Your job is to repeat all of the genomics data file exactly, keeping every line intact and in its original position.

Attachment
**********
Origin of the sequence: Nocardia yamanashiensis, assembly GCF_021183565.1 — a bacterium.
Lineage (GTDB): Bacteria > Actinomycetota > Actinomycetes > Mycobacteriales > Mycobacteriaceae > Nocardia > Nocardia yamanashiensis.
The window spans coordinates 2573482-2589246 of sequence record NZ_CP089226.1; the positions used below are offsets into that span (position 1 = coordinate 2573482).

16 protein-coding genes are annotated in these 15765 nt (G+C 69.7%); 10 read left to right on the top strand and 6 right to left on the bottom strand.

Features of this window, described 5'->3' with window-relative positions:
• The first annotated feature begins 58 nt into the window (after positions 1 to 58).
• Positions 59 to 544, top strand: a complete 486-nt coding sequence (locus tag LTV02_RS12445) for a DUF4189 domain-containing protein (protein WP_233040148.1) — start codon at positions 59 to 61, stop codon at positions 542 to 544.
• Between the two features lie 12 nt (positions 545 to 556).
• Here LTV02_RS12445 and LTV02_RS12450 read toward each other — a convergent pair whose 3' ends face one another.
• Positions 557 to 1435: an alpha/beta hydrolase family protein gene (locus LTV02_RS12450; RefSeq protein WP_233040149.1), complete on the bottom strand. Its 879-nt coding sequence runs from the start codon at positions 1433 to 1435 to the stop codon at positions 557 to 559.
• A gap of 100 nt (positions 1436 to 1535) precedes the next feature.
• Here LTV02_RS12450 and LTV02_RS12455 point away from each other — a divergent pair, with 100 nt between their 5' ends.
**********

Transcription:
Origin of the sequence: Nocardia yamanashiensis, assembly GCF_021183565.1 — a bacterium.
Lineage (GTDB): Bacteria > Actinomycetota > Actinomycetes > Mycobacteriales > Mycobacteriaceae > Nocardia > Nocardia yamanashiensis.
The window spans coordinates 2573482-2589246 of sequence record NZ_CP089226.1; the positions used below are offsets into that span (position 1 = coordinate 2573482).

16 protein-coding genes are annotated in these 15765 nt (G+C 69.7%); 10 read left to right on the top strand and 6 right to left on the bottom strand.

Features of this window, described 5'->3' with window-relative positions:
• The first annotated feature begins 58 nt into the window (after positions 1 to 58).
• Positions 59 to 544, top strand: a complete 486-nt coding sequence (locus tag LTV02_RS12445) for a DUF4189 domain-containing protein (protein WP_233040148.1) — start codon at positions 59 to 61, stop codon at positions 542 to 544.
• Between the two features lie 12 nt (positions 545 to 556).
• Here LTV02_RS12445 and LTV02_RS12450 read toward each other — a convergent pair whose 3' ends face one another.
• Positions 557 to 1435: an alpha/beta hydrolase family protein gene (locus LTV02_RS12450; RefSeq protein WP_233040149.1), complete on the bottom strand. Its 879-nt coding sequence runs from the start codon at positions 1433 to 1435 to the stop codon at positions 557 to 559.
• A gap of 100 nt (positions 1436 to 1535) precedes the next feature.
• Here LTV02_RS12450 and LTV02_RS12455 point away from each other — a divergent pair, with 100 nt between their 5' ends.